The Collaborative International Dictionary of English v.0.48:
Overload \O`ver*load"\, v. t. [imp. & p. p. Overloaded; p. pr.
& vb. n. Overloading.] [Cf. Overlade.]
To load or fill to excess; to load too heavily.
The Free On-line Dictionary of Computing (30 December 2018):
(Or "Operator overloading"). Use of a single
symbol to represent operators with different argument types,
e.g. "-", used either, as a monadic operator to negate an
expression, or as a dyadic operator to return the difference
between two expressions. Another example is "+" used to add
either integers or floating-point numbers. Overloading is
also known as ad-hoc polymorphism.
User-defined operator overloading is provided by several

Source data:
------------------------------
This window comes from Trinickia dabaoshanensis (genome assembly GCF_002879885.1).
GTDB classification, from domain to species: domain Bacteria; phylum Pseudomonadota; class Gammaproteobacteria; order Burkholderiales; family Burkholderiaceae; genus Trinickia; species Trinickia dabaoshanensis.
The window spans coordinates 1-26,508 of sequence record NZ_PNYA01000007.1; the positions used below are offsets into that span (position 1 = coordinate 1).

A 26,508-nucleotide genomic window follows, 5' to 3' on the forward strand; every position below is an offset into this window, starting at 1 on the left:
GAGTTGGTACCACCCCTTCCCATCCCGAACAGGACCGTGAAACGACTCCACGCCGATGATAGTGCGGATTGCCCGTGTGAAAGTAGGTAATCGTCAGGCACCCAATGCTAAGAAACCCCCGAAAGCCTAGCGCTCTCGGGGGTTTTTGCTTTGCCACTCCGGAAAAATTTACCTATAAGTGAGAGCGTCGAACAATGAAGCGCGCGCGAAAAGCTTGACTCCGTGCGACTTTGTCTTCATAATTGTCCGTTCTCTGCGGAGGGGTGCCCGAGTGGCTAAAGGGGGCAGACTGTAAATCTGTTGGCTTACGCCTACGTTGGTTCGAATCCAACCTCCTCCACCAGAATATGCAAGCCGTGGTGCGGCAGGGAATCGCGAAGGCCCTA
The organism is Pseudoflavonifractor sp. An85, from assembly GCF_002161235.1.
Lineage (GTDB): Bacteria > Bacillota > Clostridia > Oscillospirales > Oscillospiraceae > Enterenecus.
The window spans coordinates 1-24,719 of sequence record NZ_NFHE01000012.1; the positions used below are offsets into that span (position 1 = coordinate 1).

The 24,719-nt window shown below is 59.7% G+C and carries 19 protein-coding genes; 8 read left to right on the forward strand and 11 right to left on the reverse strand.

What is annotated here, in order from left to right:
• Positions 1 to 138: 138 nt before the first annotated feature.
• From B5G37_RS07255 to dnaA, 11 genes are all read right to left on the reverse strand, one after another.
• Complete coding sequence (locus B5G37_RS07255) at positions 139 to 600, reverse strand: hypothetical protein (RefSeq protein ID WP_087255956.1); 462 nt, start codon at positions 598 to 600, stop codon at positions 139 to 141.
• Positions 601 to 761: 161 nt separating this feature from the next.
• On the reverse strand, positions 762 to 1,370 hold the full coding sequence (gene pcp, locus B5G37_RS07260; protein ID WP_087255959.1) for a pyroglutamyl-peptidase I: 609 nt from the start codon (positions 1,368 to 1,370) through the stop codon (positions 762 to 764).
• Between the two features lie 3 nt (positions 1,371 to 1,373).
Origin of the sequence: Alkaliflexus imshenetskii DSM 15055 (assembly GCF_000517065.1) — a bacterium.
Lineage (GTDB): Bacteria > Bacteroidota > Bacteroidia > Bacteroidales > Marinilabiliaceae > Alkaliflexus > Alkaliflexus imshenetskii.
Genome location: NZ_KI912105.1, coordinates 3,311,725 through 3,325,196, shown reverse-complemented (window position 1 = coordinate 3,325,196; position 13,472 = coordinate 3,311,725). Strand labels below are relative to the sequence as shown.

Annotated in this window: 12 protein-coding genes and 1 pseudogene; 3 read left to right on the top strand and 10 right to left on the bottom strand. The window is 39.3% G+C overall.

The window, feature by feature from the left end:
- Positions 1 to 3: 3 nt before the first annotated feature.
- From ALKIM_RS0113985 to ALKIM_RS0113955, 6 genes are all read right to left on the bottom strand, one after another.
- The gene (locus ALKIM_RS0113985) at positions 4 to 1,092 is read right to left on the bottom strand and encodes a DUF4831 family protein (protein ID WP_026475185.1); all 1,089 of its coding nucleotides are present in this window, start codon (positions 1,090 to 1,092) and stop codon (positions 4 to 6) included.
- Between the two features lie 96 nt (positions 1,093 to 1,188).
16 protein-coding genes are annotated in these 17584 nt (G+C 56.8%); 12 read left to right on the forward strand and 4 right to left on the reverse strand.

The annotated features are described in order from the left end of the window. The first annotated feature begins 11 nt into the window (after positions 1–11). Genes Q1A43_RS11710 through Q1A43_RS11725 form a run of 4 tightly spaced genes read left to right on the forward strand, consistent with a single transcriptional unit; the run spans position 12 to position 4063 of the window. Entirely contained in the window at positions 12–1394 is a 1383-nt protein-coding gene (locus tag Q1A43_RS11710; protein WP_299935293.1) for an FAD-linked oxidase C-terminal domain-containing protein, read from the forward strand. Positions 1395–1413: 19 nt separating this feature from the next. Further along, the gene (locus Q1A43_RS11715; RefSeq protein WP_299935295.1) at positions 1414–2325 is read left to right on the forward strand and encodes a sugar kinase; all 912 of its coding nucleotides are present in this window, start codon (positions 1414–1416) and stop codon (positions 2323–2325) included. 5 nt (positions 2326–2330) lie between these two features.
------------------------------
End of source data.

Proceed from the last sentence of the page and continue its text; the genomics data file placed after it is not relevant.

modern programming languages, e.g. C++'s class system and
the functional programming language Haskell's type
Ad-hoc polymorphism (better described as overloading) is the
ability to use the same syntax for objects of different types,
e.g. "+" for addition of reals and integers or "-" for unary
negation or diadic subtraction. Parametric polymorphism
allows the same object code for a function to handle arguments
of many types but overloading only reuses syntax and requires
different code to handle different types.